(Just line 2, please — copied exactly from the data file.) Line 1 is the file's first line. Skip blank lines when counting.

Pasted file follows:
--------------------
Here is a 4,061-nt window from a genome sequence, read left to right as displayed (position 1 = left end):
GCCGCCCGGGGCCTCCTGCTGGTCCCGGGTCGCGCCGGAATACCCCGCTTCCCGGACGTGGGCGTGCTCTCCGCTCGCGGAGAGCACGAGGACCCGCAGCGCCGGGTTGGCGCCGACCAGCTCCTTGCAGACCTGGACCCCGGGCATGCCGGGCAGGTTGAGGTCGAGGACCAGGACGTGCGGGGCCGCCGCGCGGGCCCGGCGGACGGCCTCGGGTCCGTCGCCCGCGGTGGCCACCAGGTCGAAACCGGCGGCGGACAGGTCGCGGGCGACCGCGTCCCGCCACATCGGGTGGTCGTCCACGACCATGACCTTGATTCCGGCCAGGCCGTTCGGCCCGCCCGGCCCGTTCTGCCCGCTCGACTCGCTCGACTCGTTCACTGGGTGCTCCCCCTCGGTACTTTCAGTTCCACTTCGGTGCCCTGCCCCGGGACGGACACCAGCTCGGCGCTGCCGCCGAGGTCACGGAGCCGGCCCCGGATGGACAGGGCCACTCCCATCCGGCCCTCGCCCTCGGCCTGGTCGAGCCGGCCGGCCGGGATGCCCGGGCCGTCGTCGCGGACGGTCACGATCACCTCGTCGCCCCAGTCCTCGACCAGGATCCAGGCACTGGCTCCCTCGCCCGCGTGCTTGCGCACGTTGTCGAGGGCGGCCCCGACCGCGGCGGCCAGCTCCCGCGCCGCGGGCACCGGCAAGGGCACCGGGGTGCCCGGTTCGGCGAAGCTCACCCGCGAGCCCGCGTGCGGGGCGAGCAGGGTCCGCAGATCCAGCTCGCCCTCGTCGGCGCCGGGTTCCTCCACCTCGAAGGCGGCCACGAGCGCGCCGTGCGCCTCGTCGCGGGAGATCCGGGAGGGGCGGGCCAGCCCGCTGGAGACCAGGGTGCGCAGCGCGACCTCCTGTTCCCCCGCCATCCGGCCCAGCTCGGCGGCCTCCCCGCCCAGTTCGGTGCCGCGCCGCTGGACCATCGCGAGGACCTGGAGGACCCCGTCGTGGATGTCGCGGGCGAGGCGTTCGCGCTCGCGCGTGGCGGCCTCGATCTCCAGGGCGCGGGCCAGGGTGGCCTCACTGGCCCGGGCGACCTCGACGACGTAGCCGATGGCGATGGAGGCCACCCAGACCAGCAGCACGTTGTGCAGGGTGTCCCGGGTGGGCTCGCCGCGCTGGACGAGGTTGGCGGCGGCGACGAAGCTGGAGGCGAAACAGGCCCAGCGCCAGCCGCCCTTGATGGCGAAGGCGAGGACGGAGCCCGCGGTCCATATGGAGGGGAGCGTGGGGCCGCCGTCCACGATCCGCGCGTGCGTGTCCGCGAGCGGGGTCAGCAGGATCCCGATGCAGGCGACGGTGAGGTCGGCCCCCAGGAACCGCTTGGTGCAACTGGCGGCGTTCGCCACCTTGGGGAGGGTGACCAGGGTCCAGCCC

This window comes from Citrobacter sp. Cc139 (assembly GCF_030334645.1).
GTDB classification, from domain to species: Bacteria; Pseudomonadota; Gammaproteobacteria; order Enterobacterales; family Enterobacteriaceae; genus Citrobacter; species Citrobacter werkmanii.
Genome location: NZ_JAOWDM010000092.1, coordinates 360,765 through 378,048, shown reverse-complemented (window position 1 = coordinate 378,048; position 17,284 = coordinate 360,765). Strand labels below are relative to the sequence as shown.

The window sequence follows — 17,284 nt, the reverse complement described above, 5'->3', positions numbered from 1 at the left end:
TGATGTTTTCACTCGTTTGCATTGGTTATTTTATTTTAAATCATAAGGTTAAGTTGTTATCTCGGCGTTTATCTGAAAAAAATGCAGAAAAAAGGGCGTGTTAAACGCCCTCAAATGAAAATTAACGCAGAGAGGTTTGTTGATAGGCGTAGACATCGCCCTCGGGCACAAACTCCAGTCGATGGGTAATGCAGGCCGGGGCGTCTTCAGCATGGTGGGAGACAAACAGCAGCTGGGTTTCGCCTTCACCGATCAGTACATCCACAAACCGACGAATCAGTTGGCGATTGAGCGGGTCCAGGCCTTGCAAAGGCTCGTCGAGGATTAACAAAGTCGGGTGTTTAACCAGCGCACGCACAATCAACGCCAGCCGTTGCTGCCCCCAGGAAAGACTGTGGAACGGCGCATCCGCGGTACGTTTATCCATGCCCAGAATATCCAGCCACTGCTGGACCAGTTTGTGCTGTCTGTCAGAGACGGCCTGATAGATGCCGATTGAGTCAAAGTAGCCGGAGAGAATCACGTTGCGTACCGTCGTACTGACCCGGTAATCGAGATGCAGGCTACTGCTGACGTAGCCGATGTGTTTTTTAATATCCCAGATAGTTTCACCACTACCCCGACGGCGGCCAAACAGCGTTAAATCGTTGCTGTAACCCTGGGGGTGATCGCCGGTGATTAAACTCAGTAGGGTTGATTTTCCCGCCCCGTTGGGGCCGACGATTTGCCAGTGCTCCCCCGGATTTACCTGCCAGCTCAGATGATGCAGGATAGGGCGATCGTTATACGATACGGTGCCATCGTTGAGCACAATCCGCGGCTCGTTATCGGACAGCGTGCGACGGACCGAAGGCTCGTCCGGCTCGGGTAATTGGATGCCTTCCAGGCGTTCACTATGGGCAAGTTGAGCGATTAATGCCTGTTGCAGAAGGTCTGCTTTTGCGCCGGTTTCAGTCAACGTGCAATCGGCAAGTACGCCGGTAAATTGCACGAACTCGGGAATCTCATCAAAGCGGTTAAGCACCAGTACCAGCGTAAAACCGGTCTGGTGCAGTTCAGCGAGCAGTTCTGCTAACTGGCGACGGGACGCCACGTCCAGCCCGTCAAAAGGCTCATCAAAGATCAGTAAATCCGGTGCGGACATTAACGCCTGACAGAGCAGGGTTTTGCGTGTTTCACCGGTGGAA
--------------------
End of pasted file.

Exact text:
GCCGCCCGGGGCCTCCTGCTGGTCCCGGGTCGCGCCGGAATACCCCGCTTCCCGGACGTGGGCGTGCTCTCCGCTCGCGGAGAGCACGAGGACCCGCAGCGCCGGGTTGGCGCCGACCAGCTCCTTGCAGACCTGGACCCCGGGCATGCCGGGCAGGTTGAGGTCGAGGACCAGGACGTGCGGGGCCGCCGCGCGGGCCCGGCGGACGGCCTCGGGTCCGTCGCCCGCGGTGGCCACCAGGTCGAAACCGGCGGCGGACAGGTCGCGGGCGACCGCGTCCCGCCACATCGGGTGGTCGTCCACGACCATGACCTTGATTCCGGCCAGGCCGTTCGGCCCGCCCGGCCCGTTCTGCCCGCTCGACTCGCTCGACTCGTTCACTGGGTGCTCCCCCTCGGTACTTTCAGTTCCACTTCGGTGCCCTGCCCCGGGACGGACACCAGCTCGGCGCTGCCGCCGAGGTCACGGAGCCGGCCCCGGATGGACAGGGCCACTCCCATCCGGCCCTCGCCCTCGGCCTGGTCGAGCCGGCCGGCCGGGATGCCCGGGCCGTCGTCGCGGACGGTCACGATCACCTCGTCGCCCCAGTCCTCGACCAGGATCCAGGCACTGGCTCCCTCGCCCGCGTGCTTGCGCACGTTGTCGAGGGCGGCCCCGACCGCGGCGGCCAGCTCCCGCGCCGCGGGCACCGGCAAGGGCACCGGGGTGCCCGGTTCGGCGAAGCTCACCCGCGAGCCCGCGTGCGGGGCGAGCAGGGTCCGCAGATCCAGCTCGCCCTCGTCGGCGCCGGGTTCCTCCACCTCGAAGGCGGCCACGAGCGCGCCGTGCGCCTCGTCGCGGGAGATCCGGGAGGGGCGGGCCAGCCCGCTGGAGACCAGGGTGCGCAGCGCGACCTCCTGTTCCCCCGCCATCCGGCCCAGCTCGGCGGCCTCCCCGCCCAGTTCGGTGCCGCGCCGCTGGACCATCGCGAGGACCTGGAGGACCCCGTCGTGGATGTCGCGGGCGAGGCGTTCGCGCTCGCGCGTGGCGGCCTCGATCTCCAGGGCGCGGGCCAGGGTGGCCTCACTGGCCCGGGCGACCTCGACGACGTAGCCGATGGCGATGGAGGCCACCCAGACCAGCAGCACGTTGTGCAGGGTGTCCCGGGTGGGCTCGCCGCGCTGGACGAGGTTGGCGGCGGCGACGAAGCTGGAGGCGAAACAGGCCCAGCGCCAGCCGCCCTTGATGGCGAAGGCGAGGACGGAGCCCGCGGTCCATATGGAGGGGAGCGTGGGGCCGCCGTCCACGATCCGCGCGTGCGTGTCCGCGAGCGGGGTCAGCAGGATCCCGATGCAGGCGACGGTGAGGTCGGCCCCCAGGAACCGCTTGGTGCAACTGGCGGCGTTCGCCACCTTGGGGAGGGTGACCAGGGTCCAGCCC